Using Permeable Eco-Paving to Achieve Improved Water Quality for Urban Pavements

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Courtesy of Advanced Pavement Technology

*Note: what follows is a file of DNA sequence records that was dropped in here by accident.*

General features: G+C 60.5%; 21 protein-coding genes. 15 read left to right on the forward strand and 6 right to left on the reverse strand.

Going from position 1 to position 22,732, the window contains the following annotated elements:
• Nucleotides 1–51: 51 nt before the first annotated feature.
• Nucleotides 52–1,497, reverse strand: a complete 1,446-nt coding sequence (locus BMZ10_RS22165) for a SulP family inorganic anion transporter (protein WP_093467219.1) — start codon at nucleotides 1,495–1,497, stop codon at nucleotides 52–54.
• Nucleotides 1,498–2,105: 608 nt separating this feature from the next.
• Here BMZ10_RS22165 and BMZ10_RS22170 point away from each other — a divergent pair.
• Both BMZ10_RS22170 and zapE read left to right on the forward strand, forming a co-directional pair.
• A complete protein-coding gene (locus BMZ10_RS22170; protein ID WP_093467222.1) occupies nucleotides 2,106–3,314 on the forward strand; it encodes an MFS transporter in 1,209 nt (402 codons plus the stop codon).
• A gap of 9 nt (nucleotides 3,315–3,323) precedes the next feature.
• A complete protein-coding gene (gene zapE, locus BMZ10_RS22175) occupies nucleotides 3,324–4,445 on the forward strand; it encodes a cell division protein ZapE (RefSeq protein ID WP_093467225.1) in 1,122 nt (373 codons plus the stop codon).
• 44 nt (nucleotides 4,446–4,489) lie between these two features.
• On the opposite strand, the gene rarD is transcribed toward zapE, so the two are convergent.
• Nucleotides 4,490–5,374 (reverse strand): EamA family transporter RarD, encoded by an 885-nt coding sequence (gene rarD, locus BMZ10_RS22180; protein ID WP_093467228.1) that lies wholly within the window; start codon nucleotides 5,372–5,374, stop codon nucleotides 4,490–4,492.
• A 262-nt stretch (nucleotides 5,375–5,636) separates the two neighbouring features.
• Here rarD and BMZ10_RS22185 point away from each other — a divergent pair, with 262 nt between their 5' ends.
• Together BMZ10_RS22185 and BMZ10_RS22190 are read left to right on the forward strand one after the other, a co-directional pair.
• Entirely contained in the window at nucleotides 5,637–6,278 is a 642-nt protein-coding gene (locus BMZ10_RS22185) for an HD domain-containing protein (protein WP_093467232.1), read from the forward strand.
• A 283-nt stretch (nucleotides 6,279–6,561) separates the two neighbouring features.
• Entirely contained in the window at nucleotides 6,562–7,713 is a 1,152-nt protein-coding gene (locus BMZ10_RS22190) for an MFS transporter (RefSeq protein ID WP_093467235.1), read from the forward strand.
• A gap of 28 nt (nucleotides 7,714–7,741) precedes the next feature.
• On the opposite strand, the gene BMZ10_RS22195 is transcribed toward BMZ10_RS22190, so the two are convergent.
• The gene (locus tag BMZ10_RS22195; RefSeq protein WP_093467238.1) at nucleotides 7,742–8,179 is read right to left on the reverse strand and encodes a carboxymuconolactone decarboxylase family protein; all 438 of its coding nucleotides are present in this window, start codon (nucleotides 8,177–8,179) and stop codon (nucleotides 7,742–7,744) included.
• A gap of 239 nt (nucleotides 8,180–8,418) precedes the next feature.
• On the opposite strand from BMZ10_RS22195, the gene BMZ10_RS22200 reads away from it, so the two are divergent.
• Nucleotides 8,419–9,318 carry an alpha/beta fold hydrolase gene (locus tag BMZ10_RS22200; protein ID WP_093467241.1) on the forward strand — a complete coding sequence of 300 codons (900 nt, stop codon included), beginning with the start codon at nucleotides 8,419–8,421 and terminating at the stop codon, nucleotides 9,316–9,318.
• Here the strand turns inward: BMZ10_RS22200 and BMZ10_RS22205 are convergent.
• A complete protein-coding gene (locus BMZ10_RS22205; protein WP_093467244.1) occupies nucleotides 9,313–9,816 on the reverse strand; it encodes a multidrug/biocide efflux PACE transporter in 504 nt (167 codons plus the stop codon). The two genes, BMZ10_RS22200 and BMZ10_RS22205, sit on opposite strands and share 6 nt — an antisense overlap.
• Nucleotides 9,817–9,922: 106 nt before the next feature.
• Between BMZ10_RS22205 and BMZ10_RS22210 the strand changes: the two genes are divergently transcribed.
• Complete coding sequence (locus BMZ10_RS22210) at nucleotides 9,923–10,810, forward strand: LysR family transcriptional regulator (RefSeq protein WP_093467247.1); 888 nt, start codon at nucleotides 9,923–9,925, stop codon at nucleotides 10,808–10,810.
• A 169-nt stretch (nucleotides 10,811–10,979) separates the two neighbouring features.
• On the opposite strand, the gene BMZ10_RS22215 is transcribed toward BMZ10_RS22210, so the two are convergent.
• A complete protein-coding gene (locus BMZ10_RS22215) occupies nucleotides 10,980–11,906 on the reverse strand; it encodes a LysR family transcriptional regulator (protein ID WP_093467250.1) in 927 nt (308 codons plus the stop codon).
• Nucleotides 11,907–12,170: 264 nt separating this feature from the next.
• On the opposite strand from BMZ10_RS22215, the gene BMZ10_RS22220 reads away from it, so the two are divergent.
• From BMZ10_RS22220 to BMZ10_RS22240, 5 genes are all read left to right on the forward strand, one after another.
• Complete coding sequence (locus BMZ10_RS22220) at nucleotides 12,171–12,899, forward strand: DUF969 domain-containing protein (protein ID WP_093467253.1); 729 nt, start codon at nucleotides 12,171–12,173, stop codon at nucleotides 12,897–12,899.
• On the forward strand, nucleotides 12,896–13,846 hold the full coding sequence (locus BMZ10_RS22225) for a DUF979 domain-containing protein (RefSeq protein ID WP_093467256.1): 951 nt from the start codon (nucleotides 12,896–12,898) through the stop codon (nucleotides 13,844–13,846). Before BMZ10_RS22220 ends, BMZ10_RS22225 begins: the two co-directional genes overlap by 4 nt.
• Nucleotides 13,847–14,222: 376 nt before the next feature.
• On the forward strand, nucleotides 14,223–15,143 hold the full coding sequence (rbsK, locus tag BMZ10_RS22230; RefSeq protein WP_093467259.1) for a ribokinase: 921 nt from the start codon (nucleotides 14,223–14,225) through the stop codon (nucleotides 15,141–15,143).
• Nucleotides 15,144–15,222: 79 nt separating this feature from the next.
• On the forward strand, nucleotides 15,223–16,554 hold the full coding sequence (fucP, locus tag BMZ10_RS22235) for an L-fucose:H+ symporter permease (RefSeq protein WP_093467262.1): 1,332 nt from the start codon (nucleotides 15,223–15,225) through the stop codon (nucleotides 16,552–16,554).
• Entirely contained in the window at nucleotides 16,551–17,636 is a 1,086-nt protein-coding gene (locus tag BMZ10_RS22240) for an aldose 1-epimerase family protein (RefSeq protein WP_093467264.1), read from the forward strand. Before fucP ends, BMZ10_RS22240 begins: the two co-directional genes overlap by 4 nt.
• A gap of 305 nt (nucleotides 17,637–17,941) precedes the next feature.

This paper describes the planning, design and construction of a permeable pavement as a practical demonstration of the benefits of eco-paving in Australian environmental management. The paper addresses the use of permeable pavements as part of a Water Sensitive Urban Design that allows infiltration of stormwater, reduction of pollutants and slow reticulation of the stormwater to an ecologically sensitive water system. Management of the quantity and quality of urban stormwater run-off is a major concern for government authorities. The increase in impervious surfaces associated with urbanisation of catchments results in an increase in the volumes of stormwater runoff that must be handled by the stormwater drainage systems and a consequent increase in the ability of the stormwater runoff to transport pollutants from the catchment surface to the downstream receiving waters. These pollutants include those from vehicle exhausts, brakes and tyres, community activities, and atmospheric deposition. Where the stormwater system drains to ecologically sensitive zones, such as beaches, lakes or creeks, communities demand that the quality of the stormwater discharged into these water bodies must not lead to their degradation. This paper describes how, in a seaside suburb of Sydney, Australia, Manly Council assisted by the Urban Stormwater Initiative of the Commonwealth Department of Environment and Heritage, Environment Australia, has replaced an old impervious asphalt roadway with a Uni-Ecoloc concrete segmental permeable pavement system as part of a stormwater project using the concepts of Water Sensitive Urban Design. Issues covered include the structural design of the pavement to carry traffic and the hydraulic design of the pavement to allow the capture of the storm events, control of water quality at the source, reduction of the volume of storm water reaching drainage system, permeable pavers to ensure traffic flow/frequency is satisfied. Factors influencing the choice of paver and pavement materials are discussed and the construction procedures are described including in-situ assessments of basecourse permeability. The project is now in service and is being monitored on a long-term basis. However, the paper presents preliminary assessments of the impacts and utility of the project.

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